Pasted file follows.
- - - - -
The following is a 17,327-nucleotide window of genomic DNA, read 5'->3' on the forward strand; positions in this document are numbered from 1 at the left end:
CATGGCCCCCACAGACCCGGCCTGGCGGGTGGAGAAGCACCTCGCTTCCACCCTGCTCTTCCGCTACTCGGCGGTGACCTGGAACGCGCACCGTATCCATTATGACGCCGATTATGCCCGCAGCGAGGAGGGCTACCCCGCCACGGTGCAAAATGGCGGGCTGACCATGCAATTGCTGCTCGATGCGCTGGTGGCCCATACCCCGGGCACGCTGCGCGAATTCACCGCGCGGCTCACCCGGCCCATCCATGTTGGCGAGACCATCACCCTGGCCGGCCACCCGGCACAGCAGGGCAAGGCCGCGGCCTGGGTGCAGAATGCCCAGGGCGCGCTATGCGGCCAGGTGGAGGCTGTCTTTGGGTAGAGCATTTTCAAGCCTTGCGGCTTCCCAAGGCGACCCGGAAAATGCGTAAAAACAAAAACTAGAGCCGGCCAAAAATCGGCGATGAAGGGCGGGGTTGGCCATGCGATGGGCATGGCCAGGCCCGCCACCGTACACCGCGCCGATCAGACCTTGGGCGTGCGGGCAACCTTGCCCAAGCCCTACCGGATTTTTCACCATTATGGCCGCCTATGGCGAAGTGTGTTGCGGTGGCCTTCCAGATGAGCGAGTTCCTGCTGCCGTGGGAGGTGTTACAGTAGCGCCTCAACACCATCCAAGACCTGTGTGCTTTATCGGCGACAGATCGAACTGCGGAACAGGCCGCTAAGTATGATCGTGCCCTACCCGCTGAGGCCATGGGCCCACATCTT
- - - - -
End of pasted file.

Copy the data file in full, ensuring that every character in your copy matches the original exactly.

The following is a 17,327-nucleotide window of genomic DNA, read 5'->3' on the forward strand; positions in this document are numbered from 1 at the left end:
CATGGCCCCCACAGACCCGGCCTGGCGGGTGGAGAAGCACCTCGCTTCCACCCTGCTCTTCCGCTACTCGGCGGTGACCTGGAACGCGCACCGTATCCATTATGACGCCGATTATGCCCGCAGCGAGGAGGGCTACCCCGCCACGGTGCAAAATGGCGGGCTGACCATGCAATTGCTGCTCGATGCGCTGGTGGCCCATACCCCGGGCACGCTGCGCGAATTCACCGCGCGGCTCACCCGGCCCATCCATGTTGGCGAGACCATCACCCTGGCCGGCCACCCGGCACAGCAGGGCAAGGCCGCGGCCTGGGTGCAGAATGCCCAGGGCGCGCTATGCGGCCAGGTGGAGGCTGTCTTTGGGTAGAGCATTTTCAAGCCTTGCGGCTTCCCAAGGCGACCCGGAAAATGCGTAAAAACAAAAACTAGAGCCGGCCAAAAATCGGCGATGAAGGGCGGGGTTGGCCATGCGATGGGCATGGCCAGGCCCGCCACCGTACACCGCGCCGATCAGACCTTGGGCGTGCGGGCAACCTTGCCCAAGCCCTACCGGATTTTTCACCATTATGGCCGCCTATGGCGAAGTGTGTTGCGGTGGCCTTCCAGATGAGCGAGTTCCTGCTGCCGTGGGAGGTGTTACAGTAGCGCCTCAACACCATCCAAGACCTGTGTGCTTTATCGGCGACAGATCGAACTGCGGAACAGGCCGCTAAGTATGATCGTGCCCTACCCGCTGAGGCCATGGGCCCACATCTT